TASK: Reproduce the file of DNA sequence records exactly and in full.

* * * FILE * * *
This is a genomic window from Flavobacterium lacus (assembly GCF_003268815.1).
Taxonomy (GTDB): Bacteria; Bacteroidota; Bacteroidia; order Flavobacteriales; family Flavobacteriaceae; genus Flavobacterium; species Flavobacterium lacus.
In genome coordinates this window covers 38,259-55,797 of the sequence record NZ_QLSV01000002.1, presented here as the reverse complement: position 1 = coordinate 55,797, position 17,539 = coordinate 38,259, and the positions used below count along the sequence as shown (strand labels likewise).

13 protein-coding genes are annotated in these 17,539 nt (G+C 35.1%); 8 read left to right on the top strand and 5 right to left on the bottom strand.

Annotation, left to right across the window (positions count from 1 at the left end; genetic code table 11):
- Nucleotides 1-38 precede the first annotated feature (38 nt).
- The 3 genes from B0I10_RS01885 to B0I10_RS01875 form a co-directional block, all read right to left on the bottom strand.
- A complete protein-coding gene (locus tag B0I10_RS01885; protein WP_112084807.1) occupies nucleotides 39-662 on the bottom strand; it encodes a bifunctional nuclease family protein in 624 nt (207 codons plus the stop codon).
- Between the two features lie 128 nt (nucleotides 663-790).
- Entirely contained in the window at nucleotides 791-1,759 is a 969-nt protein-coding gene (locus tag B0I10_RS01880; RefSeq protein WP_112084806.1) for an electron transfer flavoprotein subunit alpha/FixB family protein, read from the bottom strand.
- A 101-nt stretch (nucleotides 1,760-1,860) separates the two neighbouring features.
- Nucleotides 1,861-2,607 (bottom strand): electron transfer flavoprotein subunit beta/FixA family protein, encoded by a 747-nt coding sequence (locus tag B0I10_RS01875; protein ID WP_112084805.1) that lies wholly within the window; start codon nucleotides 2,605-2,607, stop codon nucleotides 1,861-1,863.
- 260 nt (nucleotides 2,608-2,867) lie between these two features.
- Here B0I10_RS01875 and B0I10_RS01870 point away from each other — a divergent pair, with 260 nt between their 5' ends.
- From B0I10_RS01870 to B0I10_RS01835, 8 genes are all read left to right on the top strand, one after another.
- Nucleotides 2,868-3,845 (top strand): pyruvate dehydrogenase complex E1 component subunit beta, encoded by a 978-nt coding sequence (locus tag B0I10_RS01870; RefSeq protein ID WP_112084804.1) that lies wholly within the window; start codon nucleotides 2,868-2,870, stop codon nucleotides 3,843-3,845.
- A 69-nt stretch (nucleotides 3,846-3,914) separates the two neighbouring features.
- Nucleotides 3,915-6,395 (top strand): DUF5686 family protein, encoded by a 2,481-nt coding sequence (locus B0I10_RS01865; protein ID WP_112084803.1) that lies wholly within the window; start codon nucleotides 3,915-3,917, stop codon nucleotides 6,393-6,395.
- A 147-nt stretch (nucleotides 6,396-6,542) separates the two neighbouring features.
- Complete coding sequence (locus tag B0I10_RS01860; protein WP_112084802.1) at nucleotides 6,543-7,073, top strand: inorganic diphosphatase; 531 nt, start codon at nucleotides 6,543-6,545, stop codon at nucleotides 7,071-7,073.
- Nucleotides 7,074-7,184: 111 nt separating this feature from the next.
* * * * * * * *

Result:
This is a genomic window from Flavobacterium lacus (assembly GCF_003268815.1).
Taxonomy (GTDB): Bacteria; Bacteroidota; Bacteroidia; order Flavobacteriales; family Flavobacteriaceae; genus Flavobacterium; species Flavobacterium lacus.
In genome coordinates this window covers 38,259-55,797 of the sequence record NZ_QLSV01000002.1, presented here as the reverse complement: position 1 = coordinate 55,797, position 17,539 = coordinate 38,259, and the positions used below count along the sequence as shown (strand labels likewise).

13 protein-coding genes are annotated in these 17,539 nt (G+C 35.1%); 8 read left to right on the top strand and 5 right to left on the bottom strand.

Annotation, left to right across the window (positions count from 1 at the left end; genetic code table 11):
- Nucleotides 1-38 precede the first annotated feature (38 nt).
- The 3 genes from B0I10_RS01885 to B0I10_RS01875 form a co-directional block, all read right to left on the bottom strand.
- A complete protein-coding gene (locus tag B0I10_RS01885; protein WP_112084807.1) occupies nucleotides 39-662 on the bottom strand; it encodes a bifunctional nuclease family protein in 624 nt (207 codons plus the stop codon).
- Between the two features lie 128 nt (nucleotides 663-790).
- Entirely contained in the window at nucleotides 791-1,759 is a 969-nt protein-coding gene (locus tag B0I10_RS01880; RefSeq protein WP_112084806.1) for an electron transfer flavoprotein subunit alpha/FixB family protein, read from the bottom strand.
- A 101-nt stretch (nucleotides 1,760-1,860) separates the two neighbouring features.
- Nucleotides 1,861-2,607 (bottom strand): electron transfer flavoprotein subunit beta/FixA family protein, encoded by a 747-nt coding sequence (locus tag B0I10_RS01875; protein ID WP_112084805.1) that lies wholly within the window; start codon nucleotides 2,605-2,607, stop codon nucleotides 1,861-1,863.
- 260 nt (nucleotides 2,608-2,867) lie between these two features.
- Here B0I10_RS01875 and B0I10_RS01870 point away from each other — a divergent pair, with 260 nt between their 5' ends.
- From B0I10_RS01870 to B0I10_RS01835, 8 genes are all read left to right on the top strand, one after another.
- Nucleotides 2,868-3,845 (top strand): pyruvate dehydrogenase complex E1 component subunit beta, encoded by a 978-nt coding sequence (locus tag B0I10_RS01870; RefSeq protein ID WP_112084804.1) that lies wholly within the window; start codon nucleotides 2,868-2,870, stop codon nucleotides 3,843-3,845.
- A 69-nt stretch (nucleotides 3,846-3,914) separates the two neighbouring features.
- Nucleotides 3,915-6,395 (top strand): DUF5686 family protein, encoded by a 2,481-nt coding sequence (locus B0I10_RS01865; protein ID WP_112084803.1) that lies wholly within the window; start codon nucleotides 3,915-3,917, stop codon nucleotides 6,393-6,395.
- A 147-nt stretch (nucleotides 6,396-6,542) separates the two neighbouring features.
- Complete coding sequence (locus tag B0I10_RS01860; protein WP_112084802.1) at nucleotides 6,543-7,073, top strand: inorganic diphosphatase; 531 nt, start codon at nucleotides 6,543-6,545, stop codon at nucleotides 7,071-7,073.
- Nucleotides 7,074-7,184: 111 nt separating this feature from the next.